I tried to find a StackExchange community focused on singing and voice acting, but I figure this was the closest I could find.

Since vocal chords are muscle, perhaps they stretch a certain way going high pitch, but maybe the opposite going low pitch? I suppose this can cause strain, but I don't know anything about them but just theorizing. If you do static stretching before weightlifting, I know it loosens the muscles too much to where they aren't as firm so it reduces the power when contracting like for bicep curls, kind of like turning a rubber band (muscle contraction) to string (relaxed/stretched muscles).

From my experience personally, if I try to sing on the same day near the top of my range (excluding falsetto) like up to 2 notes away from the top and then also near the bottom within 2 notes of the bottom, my throat will hurt. However, I haven't tested all scenarios. I've done singing high only on one day (excluding falsetto) without problems, but I haven't tested singing low only on one day.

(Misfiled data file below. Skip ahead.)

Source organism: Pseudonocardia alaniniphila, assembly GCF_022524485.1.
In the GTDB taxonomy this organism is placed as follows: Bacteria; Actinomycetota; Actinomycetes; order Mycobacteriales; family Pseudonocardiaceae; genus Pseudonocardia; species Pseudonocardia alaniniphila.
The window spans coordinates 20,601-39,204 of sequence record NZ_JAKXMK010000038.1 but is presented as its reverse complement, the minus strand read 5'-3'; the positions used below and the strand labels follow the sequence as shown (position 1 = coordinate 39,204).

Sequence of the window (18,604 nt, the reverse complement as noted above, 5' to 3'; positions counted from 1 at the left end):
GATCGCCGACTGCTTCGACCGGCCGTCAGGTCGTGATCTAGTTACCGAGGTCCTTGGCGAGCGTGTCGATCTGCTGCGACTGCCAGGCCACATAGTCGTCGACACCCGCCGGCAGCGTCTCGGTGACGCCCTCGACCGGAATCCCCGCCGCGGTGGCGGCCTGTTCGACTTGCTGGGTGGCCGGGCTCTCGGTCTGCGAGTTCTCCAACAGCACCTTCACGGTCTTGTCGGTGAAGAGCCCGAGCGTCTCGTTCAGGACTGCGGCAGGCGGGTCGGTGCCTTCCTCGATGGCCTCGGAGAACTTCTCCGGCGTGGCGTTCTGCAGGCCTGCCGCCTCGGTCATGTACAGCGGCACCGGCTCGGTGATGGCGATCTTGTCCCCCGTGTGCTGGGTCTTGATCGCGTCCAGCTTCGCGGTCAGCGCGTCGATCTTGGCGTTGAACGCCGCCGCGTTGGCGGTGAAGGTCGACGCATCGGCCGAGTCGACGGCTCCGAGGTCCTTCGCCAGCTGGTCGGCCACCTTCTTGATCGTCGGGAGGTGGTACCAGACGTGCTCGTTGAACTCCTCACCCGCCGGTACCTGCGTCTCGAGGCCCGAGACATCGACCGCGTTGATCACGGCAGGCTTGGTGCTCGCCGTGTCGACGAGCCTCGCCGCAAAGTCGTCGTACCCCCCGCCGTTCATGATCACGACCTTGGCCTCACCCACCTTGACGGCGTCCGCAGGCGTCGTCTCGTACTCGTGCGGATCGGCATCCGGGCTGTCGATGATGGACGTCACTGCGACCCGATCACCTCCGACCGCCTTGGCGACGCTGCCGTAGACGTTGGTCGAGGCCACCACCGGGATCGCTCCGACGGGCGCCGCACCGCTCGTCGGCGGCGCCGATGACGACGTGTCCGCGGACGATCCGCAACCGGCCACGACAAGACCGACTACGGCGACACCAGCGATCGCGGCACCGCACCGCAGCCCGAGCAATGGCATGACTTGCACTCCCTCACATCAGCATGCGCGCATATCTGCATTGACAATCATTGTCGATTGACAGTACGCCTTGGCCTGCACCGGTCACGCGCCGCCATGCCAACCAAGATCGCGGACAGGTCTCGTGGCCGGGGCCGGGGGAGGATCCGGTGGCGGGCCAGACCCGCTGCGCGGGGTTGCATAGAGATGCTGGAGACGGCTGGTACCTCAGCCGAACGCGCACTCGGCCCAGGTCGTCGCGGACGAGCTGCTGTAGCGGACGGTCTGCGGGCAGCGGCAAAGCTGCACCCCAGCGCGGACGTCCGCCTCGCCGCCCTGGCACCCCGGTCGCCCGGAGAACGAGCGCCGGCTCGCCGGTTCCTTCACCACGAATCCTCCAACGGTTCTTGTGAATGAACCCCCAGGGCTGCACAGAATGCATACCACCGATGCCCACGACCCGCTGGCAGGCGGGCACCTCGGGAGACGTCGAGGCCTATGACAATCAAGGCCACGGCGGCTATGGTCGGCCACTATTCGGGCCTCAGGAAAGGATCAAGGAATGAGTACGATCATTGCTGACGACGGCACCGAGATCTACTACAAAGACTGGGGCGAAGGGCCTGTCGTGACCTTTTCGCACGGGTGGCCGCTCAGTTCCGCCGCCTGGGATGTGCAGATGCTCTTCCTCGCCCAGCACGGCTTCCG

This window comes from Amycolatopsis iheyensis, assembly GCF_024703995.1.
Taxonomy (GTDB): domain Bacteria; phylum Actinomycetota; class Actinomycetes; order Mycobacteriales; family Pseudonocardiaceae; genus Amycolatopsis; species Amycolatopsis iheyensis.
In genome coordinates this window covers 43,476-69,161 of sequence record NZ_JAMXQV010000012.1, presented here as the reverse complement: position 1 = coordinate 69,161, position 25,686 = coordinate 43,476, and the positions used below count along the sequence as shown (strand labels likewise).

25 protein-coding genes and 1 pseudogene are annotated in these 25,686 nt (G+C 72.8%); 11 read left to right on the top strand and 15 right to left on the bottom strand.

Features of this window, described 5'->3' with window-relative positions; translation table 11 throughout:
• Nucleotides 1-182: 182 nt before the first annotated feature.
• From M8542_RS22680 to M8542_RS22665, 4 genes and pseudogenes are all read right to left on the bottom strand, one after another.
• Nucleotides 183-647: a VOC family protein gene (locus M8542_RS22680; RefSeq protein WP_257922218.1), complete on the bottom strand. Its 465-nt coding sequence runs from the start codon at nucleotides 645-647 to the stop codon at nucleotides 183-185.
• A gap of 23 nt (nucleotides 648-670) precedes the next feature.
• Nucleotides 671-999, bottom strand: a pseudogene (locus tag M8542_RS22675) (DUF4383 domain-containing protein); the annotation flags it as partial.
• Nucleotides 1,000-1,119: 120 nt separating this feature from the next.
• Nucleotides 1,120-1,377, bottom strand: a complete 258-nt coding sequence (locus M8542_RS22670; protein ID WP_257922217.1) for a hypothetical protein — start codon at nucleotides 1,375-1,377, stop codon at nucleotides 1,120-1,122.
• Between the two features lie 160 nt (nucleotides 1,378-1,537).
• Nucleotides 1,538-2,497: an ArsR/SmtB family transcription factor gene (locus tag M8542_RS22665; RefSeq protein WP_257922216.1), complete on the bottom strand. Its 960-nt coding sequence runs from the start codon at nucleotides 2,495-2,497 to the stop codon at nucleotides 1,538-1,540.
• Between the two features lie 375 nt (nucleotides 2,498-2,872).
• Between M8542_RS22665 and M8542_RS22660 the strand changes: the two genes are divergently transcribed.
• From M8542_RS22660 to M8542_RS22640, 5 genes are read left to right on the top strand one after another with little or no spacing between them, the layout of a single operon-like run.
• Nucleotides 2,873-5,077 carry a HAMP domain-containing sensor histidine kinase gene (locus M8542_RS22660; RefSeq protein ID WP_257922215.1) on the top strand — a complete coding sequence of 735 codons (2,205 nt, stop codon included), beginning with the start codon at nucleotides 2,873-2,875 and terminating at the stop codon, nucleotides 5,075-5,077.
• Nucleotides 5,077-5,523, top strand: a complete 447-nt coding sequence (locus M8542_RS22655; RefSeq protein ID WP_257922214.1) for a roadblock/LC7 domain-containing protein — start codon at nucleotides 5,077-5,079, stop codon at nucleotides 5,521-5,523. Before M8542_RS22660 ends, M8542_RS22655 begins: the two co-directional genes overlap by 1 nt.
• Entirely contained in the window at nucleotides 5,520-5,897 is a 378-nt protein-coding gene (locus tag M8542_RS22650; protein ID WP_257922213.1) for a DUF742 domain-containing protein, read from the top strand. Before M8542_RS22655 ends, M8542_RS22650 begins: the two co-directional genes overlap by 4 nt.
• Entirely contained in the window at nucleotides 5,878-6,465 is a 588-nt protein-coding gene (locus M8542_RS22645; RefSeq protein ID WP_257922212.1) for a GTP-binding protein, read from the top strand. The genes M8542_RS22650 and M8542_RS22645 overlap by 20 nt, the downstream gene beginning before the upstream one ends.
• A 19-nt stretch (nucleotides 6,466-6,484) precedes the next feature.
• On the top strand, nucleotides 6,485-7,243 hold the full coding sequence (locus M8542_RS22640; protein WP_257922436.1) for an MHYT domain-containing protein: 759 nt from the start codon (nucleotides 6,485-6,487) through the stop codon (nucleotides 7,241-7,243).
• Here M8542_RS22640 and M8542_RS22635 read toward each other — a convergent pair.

• Does your throat hurt immediately after you sing those bottom notes, or do you need to sing for a more extended period at the extremes of your voice range (e.g. 5 minutes) before your throat hurts? I find that my throat doesn't hurt when I sing, even after singing an entire song that involves both extremes of my vocal range. (I do tend to get thirsty after singing intensely, though.)
    – Dekkadeci
    Commented Jun 15, 2020 at 7:17
  • @Dekkadeci It hurts immediately like within 10 seconds for the bottom notes. For the high notes, in order to get my throat to actually hurt, I have go the highest note in falsetto I can. I forgot to clarify that by the top of the range, I mean top of non-falsetto, not top including falsetto Commented Jun 15, 2020 at 7:20

1 Answer 1


You might be getting into your fry register on the low notes, depending on how low you are trying to go. The fry register can be bad for the voice (damaging to the vocal cords.) Try looking up some videos on the fry register to get a better idea if that's what's happening. The pain may have nothing to do with what you're doing in your high range at all.

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